tab1
Table 1: Clinical and demographic data of 22 patients with ischemic stroke.

2.2. MRI Procedures

MR images were obtained using a Siemens Verio Tim 3.0 T MR scanner (Siemens Medical Solutions, Erlangen, Germany). DTI images were acquired using a 12-channel phased-array head coil with the implementation of the parallel imaging scheme GRAPPA (GeneRalized Autocalibrating Partially Parallel Acquisitions) and an acceleration factor of 2. A single-shot echo planar imaging (EPI) sequence was used in DTI data including 30 nonlinear diffusion directions with  s/mm2 and an additional volume with  s/mm2. The detailed parameters are as follows: number of axial sections, 70; slice thickness, 2 mm; gap, none; acquisition matrix, ; TR, 10,900 ms; TE, 95 ms; field of view, 256 mm × 256 mm; and average, 2. We also acquired 3D high resolution brain structural images (voxel size = 1 mm3, isotropic) using a T1-weighted MPRAGE sequence for each subject. The sequence parameters were TR/TE = 1900 ms/2.48 ms, inversion time (TI) = 900 ms, flip angle = 9°, FOV = 256 mm × 256 mm, slice thickness = 1 mm, and 176 sagittal slices covering the whole brain. To identify the location and size of the lesion, we acquired fluid attenuated inversion recovery (FLAIR) images: number of axial sections, 20; slice thickness, 5 mm; gap, none; acquisition matrix, 128 × 124; TR, 8,500 ms; TE, 94 ms; field of view, 230 mm × 208 mm; flip angle, 150°. All subjects were scanned using the same MR scanner.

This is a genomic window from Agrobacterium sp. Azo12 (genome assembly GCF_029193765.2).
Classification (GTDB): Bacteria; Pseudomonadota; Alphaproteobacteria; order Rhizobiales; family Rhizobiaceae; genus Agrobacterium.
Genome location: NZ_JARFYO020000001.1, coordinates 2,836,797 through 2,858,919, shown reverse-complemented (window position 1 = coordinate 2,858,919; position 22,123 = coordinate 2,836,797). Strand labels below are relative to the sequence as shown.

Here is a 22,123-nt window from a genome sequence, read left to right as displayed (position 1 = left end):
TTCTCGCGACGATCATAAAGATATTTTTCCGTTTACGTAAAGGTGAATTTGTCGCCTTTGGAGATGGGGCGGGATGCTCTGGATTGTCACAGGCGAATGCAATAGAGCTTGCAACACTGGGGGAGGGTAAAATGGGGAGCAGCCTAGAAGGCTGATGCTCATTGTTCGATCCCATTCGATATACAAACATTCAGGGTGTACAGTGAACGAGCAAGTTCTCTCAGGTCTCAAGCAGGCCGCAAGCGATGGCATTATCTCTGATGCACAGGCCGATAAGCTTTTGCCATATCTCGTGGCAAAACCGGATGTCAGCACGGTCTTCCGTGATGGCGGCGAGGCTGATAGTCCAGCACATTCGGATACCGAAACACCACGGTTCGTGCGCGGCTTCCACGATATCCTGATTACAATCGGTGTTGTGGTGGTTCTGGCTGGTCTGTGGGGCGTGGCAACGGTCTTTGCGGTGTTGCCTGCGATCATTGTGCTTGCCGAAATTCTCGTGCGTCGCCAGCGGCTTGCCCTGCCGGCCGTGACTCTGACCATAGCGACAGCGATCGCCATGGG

2.3. Lesion Mapping

We used MRIcron to define the lesions to obtain a VOI (volume of interest) in the raw T1-weighted images (T1WI). For each patient, we manually outlined the lesion area on each slice while using the FLAIR images as an additional guide to confirm the extent of the lesion. Lesions were defined as hypointensity area with clear border in T1WI. The whole lesion volumes were determined by integration across all relevant slices. Lesions were drawn by an experienced rater who was blinded to the patients’ FMA scores.

2.4. DTI Data Processing